Three Skills That Aspiring PR Pros Need and How Mentors Can Help


As PR and communications practitioners we often emphasize communications skills, including writing, when hiring junior staffers. Communications competency obviously is critical, but how much thought do we give to other business skills? Can those additional skills make the difference between an average hire versus an outstanding one? If so, what are those skills and are they being emphasized adequately in professional development programs and academia?

A new survey exploring some of these questions suggests skills in addition to communications for young PR pros to hone. Moreover, veteran communicators might hire better employees by looking for evidence of several skill sets in addition to communications.

The survey data was culled from more than 150 respondents in the communications and PR profession who serve in positions from CCO to individual contributor roles. Most have more than 20 years of experience (63%); 25% have 11-20 years of experience; and 9% have 4-10 years of experience.

Respondents were asked to rank 14 potential skills that ranged from advancing personal brand, collaborating on a team, building relationships, financial understanding, critical thinking and strategy development, among others. These 14 choices were offered in a series of six questions gauging viewpoints of most important to least important for success early on, their importance when seeking to advance to a senior PR position and the role they played in the eventual success of the survey’s respondents. Here are the chief findings:

1. Critical Thinking Tops the List: The respondents considered critical thinking the most important skill to have when embarking on a PR career, although not in large numbers (30%). Relationship building (27%) followed closely. Understanding the business or sector you are working in was a distant third (13%). [See chart A, page 6]

Unfortunately the respondents, in another question, said few young PR pros possess critical thinking skills. Just 9% said critical thinking was part of the young PR pro’s tool kit. Instead, they stated collaborating on a team (35%), building relationships (33%) and advancing personal brand (15%) were the qualities young PR pros most often possess.

2. Skills of Less Value: We then asked what skills are least critical for young PR pros? Creating a personal brand topped the list (28%), developing a leadership model (21%) and understanding effective management theory (17%) followed.

3. Skills Young PR Pros Are Least Capable of:When queried what skills young communicators are least capable of, understanding finance was first (38%), followed by developing strategy (19%). Nothing else was close [See Chart B ]. This is interesting, because as you will see below [#5], when we asked what skills had been most important to respondents’ success, financial acumen was deemed unimportant.

4. Skills to Advance: When respondents were asked to select three skills that are most important for advancing to a senior leadership role in PR and communications, the percentages were large. The top vote getters: building relationships (64%), critical thinking (55%) and strategy development (54%). These three were markedly higher than the other responses, which included understanding the business sector (29%), emotional intelligence (24%) and collaborating on a team (21%). So-called hard skills—finance (9%) and measurement/analytics (7%)—barely registered [See Chart C]. This was consistent with findings in the recent PR News’ Salary Survey ( PRN, June 6). [Note to Subscribers: You can find the 2016 Salary Survey at the PR News Pro Essentials Page:]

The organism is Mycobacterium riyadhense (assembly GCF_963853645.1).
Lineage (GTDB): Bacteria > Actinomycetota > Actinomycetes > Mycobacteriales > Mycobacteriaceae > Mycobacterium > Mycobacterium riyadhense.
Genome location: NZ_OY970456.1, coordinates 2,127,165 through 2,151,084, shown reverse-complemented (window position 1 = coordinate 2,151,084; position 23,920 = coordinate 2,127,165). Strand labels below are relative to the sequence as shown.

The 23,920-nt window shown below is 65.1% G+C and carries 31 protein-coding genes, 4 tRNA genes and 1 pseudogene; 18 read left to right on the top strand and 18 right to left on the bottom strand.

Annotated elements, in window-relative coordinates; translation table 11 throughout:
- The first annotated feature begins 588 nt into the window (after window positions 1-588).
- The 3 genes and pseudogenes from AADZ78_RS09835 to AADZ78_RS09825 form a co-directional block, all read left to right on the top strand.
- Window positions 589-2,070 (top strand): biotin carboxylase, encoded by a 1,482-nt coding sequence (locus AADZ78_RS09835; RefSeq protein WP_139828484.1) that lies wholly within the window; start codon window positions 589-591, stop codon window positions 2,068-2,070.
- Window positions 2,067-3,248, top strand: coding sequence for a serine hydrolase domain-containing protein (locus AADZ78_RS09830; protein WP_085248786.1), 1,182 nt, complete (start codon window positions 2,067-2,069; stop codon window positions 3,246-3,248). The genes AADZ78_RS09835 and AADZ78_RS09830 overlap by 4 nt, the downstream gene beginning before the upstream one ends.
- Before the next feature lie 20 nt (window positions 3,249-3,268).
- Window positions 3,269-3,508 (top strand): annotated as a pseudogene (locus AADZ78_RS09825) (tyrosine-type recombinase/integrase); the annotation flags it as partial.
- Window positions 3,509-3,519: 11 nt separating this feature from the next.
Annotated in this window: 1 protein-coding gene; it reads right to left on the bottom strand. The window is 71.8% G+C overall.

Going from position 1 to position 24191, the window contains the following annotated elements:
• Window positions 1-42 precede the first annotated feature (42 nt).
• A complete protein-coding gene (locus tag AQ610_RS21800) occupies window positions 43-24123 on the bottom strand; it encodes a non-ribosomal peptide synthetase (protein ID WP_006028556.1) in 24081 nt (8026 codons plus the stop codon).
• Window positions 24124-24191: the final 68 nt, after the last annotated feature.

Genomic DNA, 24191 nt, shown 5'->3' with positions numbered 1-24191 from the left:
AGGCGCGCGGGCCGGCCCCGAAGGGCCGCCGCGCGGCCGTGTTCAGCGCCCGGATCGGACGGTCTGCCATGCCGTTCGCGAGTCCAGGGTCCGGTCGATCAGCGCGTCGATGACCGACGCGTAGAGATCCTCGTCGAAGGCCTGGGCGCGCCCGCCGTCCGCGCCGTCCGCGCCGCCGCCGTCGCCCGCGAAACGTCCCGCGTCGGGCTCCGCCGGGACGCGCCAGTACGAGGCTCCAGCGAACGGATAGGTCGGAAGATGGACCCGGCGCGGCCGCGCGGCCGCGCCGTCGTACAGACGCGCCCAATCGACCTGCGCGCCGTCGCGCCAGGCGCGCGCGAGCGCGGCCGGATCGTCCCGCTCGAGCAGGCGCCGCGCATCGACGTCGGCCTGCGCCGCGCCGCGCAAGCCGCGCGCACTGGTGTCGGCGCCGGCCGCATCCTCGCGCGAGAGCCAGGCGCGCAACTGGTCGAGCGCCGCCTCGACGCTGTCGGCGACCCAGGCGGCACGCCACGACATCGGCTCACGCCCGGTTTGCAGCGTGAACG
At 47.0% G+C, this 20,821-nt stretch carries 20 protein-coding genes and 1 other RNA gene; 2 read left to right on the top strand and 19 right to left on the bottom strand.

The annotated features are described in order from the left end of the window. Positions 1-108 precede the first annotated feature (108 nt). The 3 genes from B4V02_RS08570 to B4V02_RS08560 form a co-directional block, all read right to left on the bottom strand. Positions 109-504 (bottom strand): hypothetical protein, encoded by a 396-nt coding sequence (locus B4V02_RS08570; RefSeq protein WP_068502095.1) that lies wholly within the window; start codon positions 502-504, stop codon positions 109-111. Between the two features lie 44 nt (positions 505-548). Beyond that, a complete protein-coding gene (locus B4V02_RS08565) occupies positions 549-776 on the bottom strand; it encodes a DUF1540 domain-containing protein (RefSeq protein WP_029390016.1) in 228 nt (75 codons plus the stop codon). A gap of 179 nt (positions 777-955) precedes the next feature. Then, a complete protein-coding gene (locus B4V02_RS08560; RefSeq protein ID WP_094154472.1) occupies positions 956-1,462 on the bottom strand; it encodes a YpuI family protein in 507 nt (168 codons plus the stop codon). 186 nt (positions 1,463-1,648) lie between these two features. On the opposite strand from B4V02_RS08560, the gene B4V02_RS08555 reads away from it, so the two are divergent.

5. Relationships Matter: When asked what skill contributed most to their own career success, building relationships topped the list (38%); next was critical thinking (23%); followed by understanding the sector they were in (9%). This contrasts slightly to the responses regarding what young PR pros need to do to be successful at the outset of their careers. That list started with critical thinking, followed by relationship building and understanding the sector. Again, we note the small responses for the hard skills of finance (2%), measurement/analytics (0%) and legal (0%). Emotional intelligence and collaborating each received 7%; strategy development got 5%.

Several respondents commented that writing was important to their success; some indicated understanding/navigating politics within an organization was necessary to be successful.

The respondents were 55% female and 45% male. The majority came from publicly traded companies (52%) and private companies (20%). Nearly half lead their communications’ organization (49%).

The data provide a useful construct for leaders and academics as they coach young PR pros in critical thinking and help them advance their understanding and appreciation of analysis and the range of possibilities in decision-making. In addition, leaders and mentors can provide tools and insights to help aspiring PR practitioners develop meaningful professional networks, realize the value of feedback and hone listening skills. With guidance in strategy development, the aspiring PR practitioner will enhance his/her ability to deliver results and benefit the organizations they support.



This content appeared originally in PR News Pro, August, 15, 2016. For subscription information, please visit: